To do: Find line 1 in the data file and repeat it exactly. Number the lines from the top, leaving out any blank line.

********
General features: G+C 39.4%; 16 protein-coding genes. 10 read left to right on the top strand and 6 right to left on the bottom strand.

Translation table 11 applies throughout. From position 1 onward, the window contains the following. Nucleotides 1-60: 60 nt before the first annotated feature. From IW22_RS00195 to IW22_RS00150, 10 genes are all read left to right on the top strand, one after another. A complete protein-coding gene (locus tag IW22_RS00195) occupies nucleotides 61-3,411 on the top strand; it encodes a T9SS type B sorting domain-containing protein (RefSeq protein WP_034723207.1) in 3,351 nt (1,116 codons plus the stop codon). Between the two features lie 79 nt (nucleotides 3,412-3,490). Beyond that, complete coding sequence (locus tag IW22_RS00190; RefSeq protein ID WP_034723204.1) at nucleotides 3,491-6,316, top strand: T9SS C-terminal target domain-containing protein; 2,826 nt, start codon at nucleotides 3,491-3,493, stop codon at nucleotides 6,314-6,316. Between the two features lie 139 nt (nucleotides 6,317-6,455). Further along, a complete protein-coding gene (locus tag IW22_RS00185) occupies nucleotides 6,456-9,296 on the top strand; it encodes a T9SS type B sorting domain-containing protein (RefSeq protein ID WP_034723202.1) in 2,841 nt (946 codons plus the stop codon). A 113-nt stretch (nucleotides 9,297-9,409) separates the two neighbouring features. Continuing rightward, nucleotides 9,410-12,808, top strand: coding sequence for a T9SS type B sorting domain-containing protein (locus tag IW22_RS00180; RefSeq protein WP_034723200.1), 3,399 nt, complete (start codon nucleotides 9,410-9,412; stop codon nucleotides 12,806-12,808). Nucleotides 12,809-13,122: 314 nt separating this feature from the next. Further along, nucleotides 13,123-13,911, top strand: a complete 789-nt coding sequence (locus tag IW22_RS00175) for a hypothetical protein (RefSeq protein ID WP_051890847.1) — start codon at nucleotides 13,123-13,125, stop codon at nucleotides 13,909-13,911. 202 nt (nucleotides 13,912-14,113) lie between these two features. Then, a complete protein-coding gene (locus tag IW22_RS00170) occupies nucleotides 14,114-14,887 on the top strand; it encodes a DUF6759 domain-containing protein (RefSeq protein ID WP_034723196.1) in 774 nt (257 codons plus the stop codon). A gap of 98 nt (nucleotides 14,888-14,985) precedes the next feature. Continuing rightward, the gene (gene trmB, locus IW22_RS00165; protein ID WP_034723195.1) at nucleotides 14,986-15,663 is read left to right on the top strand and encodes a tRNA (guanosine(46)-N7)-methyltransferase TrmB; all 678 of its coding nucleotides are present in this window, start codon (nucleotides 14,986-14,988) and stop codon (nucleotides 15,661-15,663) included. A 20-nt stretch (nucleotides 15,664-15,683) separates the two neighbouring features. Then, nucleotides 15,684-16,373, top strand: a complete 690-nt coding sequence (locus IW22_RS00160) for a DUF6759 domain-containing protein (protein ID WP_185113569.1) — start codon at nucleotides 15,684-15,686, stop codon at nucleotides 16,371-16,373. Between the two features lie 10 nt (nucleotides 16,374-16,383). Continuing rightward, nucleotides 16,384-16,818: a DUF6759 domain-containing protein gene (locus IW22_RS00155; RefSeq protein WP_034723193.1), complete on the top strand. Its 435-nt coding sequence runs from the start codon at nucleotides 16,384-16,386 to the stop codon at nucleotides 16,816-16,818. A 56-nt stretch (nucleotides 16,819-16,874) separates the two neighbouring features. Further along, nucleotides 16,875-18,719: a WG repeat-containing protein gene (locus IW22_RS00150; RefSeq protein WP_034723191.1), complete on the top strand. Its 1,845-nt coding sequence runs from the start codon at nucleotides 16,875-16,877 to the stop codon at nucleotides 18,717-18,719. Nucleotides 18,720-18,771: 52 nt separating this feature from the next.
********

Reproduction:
General features: G+C 39.4%; 16 protein-coding genes. 10 read left to right on the top strand and 6 right to left on the bottom strand.